Cover image for Tocqueville on American character : why Tocqueville's brilliant exploration of the American spirit is as vital and important today as it was nearly two hundred years ago
Tocqueville on American character : why Tocqueville's brilliant exploration of the American spirit is as vital and important today as it was nearly two hundred years ago
Ledeen, Michael Arthur, 1941-
First edition.
Publication Information:
New York : Truman Talley Books : St. Martin's Press, 2000.
Physical Description:
229 pages : portrait ; 22 cm
Format :


Call Number
Material Type
Home Location
Item Holds
E165 .L43 2000 Adult Non-Fiction Non-Fiction Area

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In 1831, Alexis De Tocqueville, a twenty-six-year-old French aristocrat, spent nine months travelling across the United States. From the East Coast to the frontier, from the Canadian border to New Orleans, Tocqueville observed the American people and the revolutionary country they'd created. His celebrated Democracy in America, the most quoted work on America ever written, presented the new Americans with a degree of understanding no one had accomplished before or has since. Astonished at the pace of daily life and stimulated by people at all levels of society, Tocqueville recognized that Americans were driven by a series of internal conflicts: simultaneously religious and materialistic; individualistic and yet deeply involved in community affairs; isolationist and interventionist; pragmatic and ideological.Noted author Michael Ledeen takes a fresh look at Tocqueville's insights into our national psyche and asks whether Americans' national character, which Tocqueville believed to be wholly admirable, has fallen into moral decay and religious indifference.Michael Ledeen's sparkling new exploration has some surprising answers and provides a lively new look at a time when character is at the center of our national debate.

Author Notes

Michael Ledeen is an American historian, philosopher, neoconservative foreign policy analyst and writer, born August 1, 1941. He is Freedom Scholar at the Foundation for the Defense of Democracies, and served as Special Advisor to the Secretary of State and consultant to the National Security Council during the Reagan Administration. He has written more than 35 books, including The War against The Terror Masters, The Iranian Time Bomb, and Obama's Betrayal of Israel. His latest bestselling book is The Field of Fight: How We Can Win the Global War Against Radical Islam and Its Allies.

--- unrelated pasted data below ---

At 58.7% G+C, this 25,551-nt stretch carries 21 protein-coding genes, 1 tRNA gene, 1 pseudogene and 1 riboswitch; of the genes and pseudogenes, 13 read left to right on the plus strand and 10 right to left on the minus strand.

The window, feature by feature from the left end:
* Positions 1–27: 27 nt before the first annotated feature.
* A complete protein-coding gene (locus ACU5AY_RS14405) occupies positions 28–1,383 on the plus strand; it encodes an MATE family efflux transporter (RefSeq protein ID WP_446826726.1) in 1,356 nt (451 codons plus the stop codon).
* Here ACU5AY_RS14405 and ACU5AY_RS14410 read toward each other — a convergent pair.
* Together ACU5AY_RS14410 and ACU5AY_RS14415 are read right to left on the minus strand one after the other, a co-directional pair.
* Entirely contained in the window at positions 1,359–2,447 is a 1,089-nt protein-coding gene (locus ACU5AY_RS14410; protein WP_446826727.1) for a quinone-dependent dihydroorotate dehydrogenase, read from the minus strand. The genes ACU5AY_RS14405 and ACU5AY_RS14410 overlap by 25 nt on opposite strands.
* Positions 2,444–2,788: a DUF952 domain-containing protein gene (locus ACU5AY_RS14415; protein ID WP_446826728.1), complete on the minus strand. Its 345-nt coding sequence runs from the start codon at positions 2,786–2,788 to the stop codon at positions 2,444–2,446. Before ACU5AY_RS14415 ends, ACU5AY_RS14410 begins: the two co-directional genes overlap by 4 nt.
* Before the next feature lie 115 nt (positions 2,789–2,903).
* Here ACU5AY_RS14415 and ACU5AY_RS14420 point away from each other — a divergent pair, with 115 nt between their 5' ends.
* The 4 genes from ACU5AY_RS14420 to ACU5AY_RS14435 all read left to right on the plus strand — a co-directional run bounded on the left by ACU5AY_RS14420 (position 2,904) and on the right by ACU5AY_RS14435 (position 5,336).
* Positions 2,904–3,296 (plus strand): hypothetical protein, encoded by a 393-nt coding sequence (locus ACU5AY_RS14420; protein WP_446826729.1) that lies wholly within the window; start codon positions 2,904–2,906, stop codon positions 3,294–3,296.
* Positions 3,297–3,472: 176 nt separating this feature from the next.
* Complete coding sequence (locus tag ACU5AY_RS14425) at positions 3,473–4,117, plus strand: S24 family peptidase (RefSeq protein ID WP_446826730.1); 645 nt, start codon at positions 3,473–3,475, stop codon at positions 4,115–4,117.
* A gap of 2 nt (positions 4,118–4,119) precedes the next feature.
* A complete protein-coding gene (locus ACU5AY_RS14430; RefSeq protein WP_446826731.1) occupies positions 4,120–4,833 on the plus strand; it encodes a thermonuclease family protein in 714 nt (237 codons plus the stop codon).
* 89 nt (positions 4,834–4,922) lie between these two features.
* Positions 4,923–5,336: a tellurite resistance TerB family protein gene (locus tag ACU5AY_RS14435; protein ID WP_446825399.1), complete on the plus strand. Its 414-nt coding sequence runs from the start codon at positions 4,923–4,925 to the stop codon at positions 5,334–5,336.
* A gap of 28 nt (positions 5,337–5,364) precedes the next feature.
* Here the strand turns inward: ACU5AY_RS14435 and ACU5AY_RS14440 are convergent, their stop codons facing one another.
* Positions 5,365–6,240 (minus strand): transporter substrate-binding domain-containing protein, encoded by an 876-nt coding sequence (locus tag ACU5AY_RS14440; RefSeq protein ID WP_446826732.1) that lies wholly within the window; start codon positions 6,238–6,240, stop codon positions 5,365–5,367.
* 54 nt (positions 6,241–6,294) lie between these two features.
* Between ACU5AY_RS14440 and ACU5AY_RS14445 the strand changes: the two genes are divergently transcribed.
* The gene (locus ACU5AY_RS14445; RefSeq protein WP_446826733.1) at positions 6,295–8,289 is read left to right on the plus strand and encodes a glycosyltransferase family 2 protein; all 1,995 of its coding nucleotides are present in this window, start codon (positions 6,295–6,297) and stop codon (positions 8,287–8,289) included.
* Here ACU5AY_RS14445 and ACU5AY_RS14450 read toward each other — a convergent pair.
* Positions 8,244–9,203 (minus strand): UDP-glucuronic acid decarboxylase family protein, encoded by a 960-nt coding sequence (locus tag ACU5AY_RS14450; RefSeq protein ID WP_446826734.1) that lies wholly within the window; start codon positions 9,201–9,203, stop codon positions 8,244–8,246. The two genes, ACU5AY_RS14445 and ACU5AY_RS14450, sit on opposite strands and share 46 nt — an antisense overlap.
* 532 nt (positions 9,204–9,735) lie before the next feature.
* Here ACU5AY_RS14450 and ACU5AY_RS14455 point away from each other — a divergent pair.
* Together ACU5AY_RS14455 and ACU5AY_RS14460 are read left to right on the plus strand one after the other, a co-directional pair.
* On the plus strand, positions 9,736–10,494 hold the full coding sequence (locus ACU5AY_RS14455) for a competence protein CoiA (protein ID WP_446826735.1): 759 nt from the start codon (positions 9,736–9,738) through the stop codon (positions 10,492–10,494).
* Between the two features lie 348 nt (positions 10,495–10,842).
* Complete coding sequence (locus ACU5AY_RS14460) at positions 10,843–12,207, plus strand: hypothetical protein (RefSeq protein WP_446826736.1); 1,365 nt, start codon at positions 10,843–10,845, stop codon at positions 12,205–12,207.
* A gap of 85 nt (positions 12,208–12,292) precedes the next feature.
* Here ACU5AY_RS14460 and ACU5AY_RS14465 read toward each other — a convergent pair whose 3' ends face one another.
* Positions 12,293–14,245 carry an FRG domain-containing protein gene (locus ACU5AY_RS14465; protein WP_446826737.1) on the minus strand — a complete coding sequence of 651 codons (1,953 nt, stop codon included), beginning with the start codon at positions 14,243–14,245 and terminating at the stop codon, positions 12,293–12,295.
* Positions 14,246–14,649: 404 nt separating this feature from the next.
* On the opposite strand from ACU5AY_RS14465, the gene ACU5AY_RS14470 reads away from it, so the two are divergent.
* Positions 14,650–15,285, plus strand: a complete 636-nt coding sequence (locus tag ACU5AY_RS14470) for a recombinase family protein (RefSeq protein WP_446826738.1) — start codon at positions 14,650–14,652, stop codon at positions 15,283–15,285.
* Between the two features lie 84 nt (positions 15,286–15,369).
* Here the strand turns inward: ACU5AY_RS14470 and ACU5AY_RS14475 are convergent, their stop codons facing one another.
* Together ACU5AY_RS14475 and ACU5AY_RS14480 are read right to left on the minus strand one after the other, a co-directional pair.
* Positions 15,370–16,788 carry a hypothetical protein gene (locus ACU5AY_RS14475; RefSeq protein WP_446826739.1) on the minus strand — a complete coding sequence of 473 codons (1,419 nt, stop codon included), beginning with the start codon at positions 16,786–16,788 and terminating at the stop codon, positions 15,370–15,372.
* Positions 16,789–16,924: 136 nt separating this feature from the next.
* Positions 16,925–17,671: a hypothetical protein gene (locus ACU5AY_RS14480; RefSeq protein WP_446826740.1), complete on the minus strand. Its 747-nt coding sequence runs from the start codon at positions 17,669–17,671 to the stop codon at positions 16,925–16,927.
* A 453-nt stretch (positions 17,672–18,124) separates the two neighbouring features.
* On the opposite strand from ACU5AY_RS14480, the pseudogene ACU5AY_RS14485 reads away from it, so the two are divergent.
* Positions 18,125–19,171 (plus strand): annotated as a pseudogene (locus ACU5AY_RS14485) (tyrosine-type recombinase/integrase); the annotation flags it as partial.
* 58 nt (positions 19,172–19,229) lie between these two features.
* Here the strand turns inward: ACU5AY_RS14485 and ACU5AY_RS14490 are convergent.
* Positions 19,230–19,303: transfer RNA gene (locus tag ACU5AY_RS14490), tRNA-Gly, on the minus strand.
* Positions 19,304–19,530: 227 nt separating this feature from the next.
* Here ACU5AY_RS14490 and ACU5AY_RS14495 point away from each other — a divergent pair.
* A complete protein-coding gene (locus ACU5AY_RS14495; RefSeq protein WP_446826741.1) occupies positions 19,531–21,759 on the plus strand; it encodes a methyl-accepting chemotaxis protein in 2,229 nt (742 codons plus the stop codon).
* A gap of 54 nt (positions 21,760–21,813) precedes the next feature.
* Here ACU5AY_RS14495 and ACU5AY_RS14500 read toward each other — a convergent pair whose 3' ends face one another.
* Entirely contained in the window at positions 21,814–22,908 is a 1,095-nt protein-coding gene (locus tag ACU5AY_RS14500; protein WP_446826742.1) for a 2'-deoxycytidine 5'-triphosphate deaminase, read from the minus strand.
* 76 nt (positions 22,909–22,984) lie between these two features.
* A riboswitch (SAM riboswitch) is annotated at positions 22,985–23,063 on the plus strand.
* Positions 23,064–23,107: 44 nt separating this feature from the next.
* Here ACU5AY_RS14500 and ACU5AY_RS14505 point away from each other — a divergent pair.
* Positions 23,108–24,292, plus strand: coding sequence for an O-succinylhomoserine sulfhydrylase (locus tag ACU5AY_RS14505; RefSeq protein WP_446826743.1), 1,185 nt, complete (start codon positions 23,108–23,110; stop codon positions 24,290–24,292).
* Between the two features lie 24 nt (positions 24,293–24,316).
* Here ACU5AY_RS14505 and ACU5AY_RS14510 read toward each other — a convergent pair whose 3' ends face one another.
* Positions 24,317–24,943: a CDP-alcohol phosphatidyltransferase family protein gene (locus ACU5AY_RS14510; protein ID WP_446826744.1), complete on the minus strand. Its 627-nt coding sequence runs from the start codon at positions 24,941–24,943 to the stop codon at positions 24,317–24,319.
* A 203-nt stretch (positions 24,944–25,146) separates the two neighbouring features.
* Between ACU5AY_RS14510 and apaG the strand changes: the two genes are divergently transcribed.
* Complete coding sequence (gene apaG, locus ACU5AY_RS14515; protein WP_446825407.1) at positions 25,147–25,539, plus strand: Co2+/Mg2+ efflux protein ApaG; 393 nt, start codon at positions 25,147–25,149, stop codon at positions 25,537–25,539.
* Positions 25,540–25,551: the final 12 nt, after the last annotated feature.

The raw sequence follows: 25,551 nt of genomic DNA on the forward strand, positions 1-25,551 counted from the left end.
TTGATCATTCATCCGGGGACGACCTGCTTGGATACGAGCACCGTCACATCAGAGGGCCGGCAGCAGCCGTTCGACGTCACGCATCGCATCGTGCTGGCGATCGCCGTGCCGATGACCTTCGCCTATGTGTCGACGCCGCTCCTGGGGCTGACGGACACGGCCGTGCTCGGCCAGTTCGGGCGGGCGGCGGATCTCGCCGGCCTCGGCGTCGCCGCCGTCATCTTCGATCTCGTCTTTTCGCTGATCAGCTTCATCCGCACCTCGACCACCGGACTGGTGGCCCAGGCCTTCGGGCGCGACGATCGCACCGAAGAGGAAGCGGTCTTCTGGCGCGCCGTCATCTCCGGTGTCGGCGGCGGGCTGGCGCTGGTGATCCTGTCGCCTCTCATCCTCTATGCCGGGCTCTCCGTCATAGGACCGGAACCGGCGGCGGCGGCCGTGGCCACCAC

(Bowker Author Biography)

Reviews 2

Booklist Review

American Enterprise Institute resident scholar Ledeen has focused on applying the wisdom forged in earlier times to current issues, as in Machiavelli on Modern Leadership (1999). Here, his subject is Tocqueville and, in particular, the Frenchman's recognition of ways the United States' revolutionary society reconciled seeming opposites. These paradoxes are evident in Ledeen's chapter titles: "Dynamic People Driven by Internal Conflicts," "Religious Faith Anchored by Secular Institutions," "Rugged Individualists with a Genius for Cooperation," "Isolationists Called to International Leadership," and "Apostles of Freedom Tempted by Luxurious Tyranny." For Ledeen, Tocqueville sounded an essential alarm; his "nightmare vision," the author suggests, was that citizens of the U.S. would "devote all [their] energies to the pursuit of personal enrichment and satisfaction, abandoning the free associations that have thus far protected [them] from a powerful central government, and asking [their] rulers to assume new responsibilities and to exert new powers." Count Ledeen as a partisan in the camp where he places Tocqueville: supporters of a small federal government and an active civil society. --Mary Carroll

Publisher's Weekly Review

Ledeen (Machiavelli on Modern Leadership), a scholar at the conservative American Enterprise Institute, turns his attention to the French aristocrat who visited America in the 1830s and produced the wildly popular and classic travelogue-cum-philosophical essay Democracy in America. Ledeen argues that Tocqueville's observations about America are just as valid and relevant today as they were 160 years ago. Principal among these observations, according to Ledeen, is that, although materialistic, Americans are also extremely religious; further, he argues that American democracy feeds American religiosity and vice versa. Ledeen cautions that in the last few decades, Americans have embraced a rigid distinction between religious and public life, one that would have been unrecognizable in Tocqueville's day. Tocqueville, he asserts, saw the dangers inherent in individualism and applauded Americans for balancing their atomizing tendencies by joining voluntary associations. Ledeen simply echoes this, failing to address the declining role of such associations in American life. This volume ultimately disappoints√Ąthere is far more summary of Tocqueville than analysis of contemporary America, and what analysis Ledeen does offer isn't compelling (such as his garbled claim that Americans' participation in voluntary associations has something to do with a love of the emotional and therapeutic). His argument is further marred by a faint jingoism ("Americans love big challenges"; "It's dangerous, even fatal, to underestimate us"). Readers would do well to skip this unconvincing survey and read Tocqueville's original text. (July) (c) Copyright PWxyz, LLC. All rights reserved